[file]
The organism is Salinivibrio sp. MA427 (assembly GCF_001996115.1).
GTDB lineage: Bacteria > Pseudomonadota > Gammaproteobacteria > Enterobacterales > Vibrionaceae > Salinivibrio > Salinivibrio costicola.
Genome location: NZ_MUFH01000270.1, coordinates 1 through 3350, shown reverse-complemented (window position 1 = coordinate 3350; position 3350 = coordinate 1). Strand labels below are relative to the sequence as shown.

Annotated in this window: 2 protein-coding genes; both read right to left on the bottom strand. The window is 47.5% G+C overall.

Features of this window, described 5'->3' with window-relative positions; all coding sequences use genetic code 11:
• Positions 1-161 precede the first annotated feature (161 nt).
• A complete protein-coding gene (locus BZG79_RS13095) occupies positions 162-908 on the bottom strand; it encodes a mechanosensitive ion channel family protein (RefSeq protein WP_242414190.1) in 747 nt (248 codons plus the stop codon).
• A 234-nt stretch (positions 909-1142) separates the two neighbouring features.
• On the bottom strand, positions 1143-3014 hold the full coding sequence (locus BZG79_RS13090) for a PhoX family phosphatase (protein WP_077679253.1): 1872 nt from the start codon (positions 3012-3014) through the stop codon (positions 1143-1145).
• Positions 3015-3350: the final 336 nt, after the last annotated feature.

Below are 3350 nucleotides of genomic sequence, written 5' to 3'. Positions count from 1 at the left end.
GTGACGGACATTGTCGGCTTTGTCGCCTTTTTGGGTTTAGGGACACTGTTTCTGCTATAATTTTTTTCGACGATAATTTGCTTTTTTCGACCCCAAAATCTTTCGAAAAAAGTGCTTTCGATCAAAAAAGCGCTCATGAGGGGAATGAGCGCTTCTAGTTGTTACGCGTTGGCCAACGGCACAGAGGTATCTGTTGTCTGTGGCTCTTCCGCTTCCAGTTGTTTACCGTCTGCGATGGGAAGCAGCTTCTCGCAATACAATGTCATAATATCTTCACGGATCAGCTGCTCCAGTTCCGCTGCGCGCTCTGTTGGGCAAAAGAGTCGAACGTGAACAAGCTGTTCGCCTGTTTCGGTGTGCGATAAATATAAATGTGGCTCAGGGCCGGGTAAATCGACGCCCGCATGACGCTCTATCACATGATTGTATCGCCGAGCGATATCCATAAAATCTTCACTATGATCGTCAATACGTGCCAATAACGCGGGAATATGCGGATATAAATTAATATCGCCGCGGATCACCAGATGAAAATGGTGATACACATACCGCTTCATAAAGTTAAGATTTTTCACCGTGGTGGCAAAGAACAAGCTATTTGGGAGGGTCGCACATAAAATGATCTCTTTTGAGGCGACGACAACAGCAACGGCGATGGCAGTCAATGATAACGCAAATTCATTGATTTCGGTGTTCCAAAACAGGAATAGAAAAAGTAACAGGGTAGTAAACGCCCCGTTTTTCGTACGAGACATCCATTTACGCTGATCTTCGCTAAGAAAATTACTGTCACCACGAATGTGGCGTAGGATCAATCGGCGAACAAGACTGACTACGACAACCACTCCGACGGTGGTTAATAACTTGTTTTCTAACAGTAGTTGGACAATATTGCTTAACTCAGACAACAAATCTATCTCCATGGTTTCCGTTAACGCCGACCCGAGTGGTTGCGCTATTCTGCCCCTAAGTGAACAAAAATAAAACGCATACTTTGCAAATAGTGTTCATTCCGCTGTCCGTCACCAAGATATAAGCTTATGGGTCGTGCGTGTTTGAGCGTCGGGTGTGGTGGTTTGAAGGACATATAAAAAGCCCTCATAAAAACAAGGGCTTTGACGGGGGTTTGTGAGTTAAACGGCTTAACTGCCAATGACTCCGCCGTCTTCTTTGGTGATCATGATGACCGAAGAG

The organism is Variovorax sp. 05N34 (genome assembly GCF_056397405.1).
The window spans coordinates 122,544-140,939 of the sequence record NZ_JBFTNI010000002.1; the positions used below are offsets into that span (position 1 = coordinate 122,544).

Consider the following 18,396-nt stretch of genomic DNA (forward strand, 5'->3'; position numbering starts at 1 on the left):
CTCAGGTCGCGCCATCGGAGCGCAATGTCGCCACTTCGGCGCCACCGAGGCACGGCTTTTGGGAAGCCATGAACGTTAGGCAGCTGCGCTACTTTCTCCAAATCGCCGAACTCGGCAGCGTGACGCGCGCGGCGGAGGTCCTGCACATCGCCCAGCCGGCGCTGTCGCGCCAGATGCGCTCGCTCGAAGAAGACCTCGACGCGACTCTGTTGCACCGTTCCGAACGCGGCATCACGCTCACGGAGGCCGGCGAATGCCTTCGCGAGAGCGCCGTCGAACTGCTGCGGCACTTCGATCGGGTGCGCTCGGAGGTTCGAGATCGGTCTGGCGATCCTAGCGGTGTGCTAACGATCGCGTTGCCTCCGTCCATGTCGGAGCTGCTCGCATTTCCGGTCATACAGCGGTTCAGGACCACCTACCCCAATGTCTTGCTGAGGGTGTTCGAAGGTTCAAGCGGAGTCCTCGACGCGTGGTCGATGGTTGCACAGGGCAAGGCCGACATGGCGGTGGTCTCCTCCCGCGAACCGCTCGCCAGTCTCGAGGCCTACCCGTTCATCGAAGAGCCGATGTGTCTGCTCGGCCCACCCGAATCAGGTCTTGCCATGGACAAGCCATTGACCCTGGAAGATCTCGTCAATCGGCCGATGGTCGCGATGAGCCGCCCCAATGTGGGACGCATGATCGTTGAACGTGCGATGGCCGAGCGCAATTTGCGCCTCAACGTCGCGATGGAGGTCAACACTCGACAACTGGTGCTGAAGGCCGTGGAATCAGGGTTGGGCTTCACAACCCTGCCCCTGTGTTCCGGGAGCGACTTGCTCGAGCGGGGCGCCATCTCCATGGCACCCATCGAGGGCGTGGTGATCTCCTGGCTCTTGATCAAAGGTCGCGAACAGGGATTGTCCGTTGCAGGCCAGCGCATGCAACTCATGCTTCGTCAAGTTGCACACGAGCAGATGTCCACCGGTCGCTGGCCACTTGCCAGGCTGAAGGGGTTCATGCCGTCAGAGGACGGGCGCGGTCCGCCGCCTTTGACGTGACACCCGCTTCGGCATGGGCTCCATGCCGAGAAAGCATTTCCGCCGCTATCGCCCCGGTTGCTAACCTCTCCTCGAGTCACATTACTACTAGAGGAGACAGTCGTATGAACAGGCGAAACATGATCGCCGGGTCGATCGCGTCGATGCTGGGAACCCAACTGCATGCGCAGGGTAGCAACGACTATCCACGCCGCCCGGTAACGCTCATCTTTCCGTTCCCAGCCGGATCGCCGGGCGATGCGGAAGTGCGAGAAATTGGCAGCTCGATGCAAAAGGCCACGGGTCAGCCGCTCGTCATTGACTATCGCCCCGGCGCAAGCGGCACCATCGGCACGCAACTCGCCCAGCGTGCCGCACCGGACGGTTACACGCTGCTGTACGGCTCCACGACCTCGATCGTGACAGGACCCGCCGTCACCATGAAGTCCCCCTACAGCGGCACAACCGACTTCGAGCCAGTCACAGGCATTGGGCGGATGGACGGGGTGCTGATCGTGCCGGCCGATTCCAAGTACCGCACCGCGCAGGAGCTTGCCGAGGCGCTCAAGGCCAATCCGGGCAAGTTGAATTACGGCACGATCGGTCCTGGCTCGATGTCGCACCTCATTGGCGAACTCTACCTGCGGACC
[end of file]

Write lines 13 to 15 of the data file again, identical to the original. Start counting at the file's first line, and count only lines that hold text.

The organism is Variovorax sp. 05N34 (genome assembly GCF_056397405.1).
The window spans coordinates 122,544-140,939 of the sequence record NZ_JBFTNI010000002.1; the positions used below are offsets into that span (position 1 = coordinate 122,544).

Consider the following 18,396-nt stretch of genomic DNA (forward strand, 5'->3'; position numbering starts at 1 on the left):